Book recommendation: Getting to Yes by Roger Fisher and William Ury

Last week I saw this story about how Northamptonshire County Council hopes to deal with the financial difficulty it is in by renegotiating its supplier contracts. Taken on face value, if 70 per cent of spending is through contracts with external suppliers it makes sense to seek to reduce expenditure by renegotiating some or all of those contracts. The expert cited in the article is, rightly in my view, concerned about how difficult this task will be, especially given that the suppliers know how perilous the Council’s financial position is.

There is a risk that some of the suppliers might not want to renegotiate, and that others might walk away from the negotiating table, but I think the Council’s team need to try. Step one might be to identify a priority order for dealing with the contracts, taking into account factors such as size, duration, the historical performance of the supplier, etc. But what next? How can the Council negotiate itself new deals it can afford?

This is where my book recommendation comes in. Over the years I’ve attended several courses on negotiation skills but none of them have been as helpful as reading Getting to Yes by Roger Fisher and William Ury. This is a relatively short book, written in a friendly, easy style and it can set you up for any kind of negotiation—in your home life as well as at work. The authors are part of the Program on Negotiation (PoN) at Harvard Business School so they know what they are writing about.

There’s no getting away from the fact that successful negotiations rely on preparation. The better you are prepared the better the outcome will be. And, if I boil it down, the preparations require two main things. First you need to understand your BATNA (the best alternative to a negotiated settlement you have) and the other party’s BATNA. Understanding both of these helps you to evaluate whether the offer on the table is acceptable or not to either or both of you.

The second key message in the book is to focus on each party’s interests and not to take fixed positions. The authors believe that if the parties focus on their interests and think creatively they can often find solutions that both are happy with. This is a way of thinking about negotiations in a way that is not so conflictual and more prone to result in win-win solutions than win-lose solutions.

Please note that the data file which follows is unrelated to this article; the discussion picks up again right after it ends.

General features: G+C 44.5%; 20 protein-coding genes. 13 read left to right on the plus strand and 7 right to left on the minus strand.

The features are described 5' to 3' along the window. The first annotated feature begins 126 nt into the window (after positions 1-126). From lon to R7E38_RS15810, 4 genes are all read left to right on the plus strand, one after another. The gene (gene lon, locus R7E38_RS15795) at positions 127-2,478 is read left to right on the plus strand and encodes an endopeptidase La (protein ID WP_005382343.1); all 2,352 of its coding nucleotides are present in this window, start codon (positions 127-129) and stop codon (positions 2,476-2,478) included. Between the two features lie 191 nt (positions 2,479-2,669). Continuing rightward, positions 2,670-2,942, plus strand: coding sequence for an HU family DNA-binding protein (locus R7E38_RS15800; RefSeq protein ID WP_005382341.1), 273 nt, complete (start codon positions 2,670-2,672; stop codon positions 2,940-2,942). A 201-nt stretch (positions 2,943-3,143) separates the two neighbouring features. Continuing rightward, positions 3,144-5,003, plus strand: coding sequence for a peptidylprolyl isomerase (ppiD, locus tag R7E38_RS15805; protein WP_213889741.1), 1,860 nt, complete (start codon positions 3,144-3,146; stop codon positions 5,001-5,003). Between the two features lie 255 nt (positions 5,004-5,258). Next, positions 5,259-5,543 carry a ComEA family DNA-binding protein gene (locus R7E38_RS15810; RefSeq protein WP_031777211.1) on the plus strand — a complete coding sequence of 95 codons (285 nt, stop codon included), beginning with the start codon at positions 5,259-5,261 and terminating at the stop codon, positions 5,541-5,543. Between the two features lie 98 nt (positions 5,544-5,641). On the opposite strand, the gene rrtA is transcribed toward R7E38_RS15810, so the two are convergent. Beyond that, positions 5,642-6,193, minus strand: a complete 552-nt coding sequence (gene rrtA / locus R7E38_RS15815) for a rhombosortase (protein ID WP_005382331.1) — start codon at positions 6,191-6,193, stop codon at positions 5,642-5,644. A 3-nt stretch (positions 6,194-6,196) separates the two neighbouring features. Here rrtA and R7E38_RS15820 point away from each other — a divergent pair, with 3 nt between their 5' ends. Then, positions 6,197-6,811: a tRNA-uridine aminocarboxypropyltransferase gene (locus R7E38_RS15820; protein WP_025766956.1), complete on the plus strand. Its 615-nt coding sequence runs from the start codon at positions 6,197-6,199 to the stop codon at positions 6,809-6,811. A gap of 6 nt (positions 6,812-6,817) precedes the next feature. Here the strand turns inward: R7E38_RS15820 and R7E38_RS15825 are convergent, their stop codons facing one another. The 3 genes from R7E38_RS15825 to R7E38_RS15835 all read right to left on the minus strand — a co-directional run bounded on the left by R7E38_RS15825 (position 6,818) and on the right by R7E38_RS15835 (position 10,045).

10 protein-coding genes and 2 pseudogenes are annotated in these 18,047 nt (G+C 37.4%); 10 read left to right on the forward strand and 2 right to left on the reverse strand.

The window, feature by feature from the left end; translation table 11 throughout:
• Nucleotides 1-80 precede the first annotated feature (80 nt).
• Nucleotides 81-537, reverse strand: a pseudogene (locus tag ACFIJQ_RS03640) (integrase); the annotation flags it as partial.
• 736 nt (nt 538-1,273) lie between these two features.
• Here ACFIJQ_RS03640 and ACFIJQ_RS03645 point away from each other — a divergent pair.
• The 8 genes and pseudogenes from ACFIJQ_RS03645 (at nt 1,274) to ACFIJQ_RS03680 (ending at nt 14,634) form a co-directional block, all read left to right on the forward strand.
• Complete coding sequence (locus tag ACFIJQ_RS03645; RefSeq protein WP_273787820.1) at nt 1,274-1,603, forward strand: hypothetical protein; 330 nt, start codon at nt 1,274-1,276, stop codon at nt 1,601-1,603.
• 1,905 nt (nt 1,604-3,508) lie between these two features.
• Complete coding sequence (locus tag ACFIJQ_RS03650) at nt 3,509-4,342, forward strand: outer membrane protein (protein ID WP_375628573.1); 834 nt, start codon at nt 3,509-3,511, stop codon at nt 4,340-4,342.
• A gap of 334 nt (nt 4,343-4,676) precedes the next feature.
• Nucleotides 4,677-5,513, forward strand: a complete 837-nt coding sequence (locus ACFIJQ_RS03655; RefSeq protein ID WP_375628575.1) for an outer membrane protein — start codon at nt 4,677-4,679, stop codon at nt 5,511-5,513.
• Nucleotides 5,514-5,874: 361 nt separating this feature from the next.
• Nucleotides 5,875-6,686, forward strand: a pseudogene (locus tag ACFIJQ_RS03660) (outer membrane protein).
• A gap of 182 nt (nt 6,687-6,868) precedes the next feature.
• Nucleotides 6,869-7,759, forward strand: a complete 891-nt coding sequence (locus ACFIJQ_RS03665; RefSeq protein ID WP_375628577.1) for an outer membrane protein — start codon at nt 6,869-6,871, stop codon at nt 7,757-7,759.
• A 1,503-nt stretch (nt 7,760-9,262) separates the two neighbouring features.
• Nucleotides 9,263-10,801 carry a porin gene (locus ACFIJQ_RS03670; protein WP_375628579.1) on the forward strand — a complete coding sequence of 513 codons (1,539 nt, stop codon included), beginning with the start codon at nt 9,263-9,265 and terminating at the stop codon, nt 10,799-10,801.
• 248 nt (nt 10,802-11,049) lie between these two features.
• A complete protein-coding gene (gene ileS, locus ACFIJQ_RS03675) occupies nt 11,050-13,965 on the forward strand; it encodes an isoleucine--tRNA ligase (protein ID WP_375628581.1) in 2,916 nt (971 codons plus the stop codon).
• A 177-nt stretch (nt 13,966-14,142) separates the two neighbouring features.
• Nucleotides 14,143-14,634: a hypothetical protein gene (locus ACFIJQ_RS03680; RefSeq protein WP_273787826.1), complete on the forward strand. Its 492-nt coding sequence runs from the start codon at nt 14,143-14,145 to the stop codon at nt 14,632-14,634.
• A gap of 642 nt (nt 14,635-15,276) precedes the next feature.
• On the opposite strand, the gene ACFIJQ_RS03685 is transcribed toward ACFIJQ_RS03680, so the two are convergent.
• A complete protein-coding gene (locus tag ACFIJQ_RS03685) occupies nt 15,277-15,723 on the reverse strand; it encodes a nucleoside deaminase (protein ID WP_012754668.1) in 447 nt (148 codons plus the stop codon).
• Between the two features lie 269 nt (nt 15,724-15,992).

Connecting this back to Northamptonshire Council’s predicament, they are clearly going to have to do a lot of work to understand the BATNAs relating to so many contracts but that will be an essential step. And although it may be a difficult situation, if the Council focuses on the interests of both parties it may work out agreeable solutions. Clearly the Council is desperately in need of reducing its financial commitments but there are choices. What I don’t think will work very well is the Council making an aggressive opening statement along the lines of “As one of our contractors we need you to reduce your prices by 50%.” The chances are that this will make the contractor defensive and likely to take a position of pushing back with an explanation of why that can’t and won’t happen.

To get the spending reductions it is after the Council needs to have a constructive dialogue focused on “getting to yes”. It has options that can help this dialogue such as reducing the volume of services, reducing performance standards, offering longer contract durations, offering exclusivity, changing the terms of the contract that the supplier feels are onerous or that oblige the supplier to incur higher costs. There could be many more. The important thing will be listening to the other party to each contract on an individual basis, working out what their interests are and then working together to agree a change or set of changes to the contract that give each party what they are looking for.

If this has whetted your appetite about Getting to Yes you can buy the book from Amazon using this link. Also, the PoN’s website is a useful resource and you can sign up for their daily newsletter on the site. Alternatively you can follow PoN on Twitter at @harvardnegoti8 and William Ury is @WilliamUryGTY.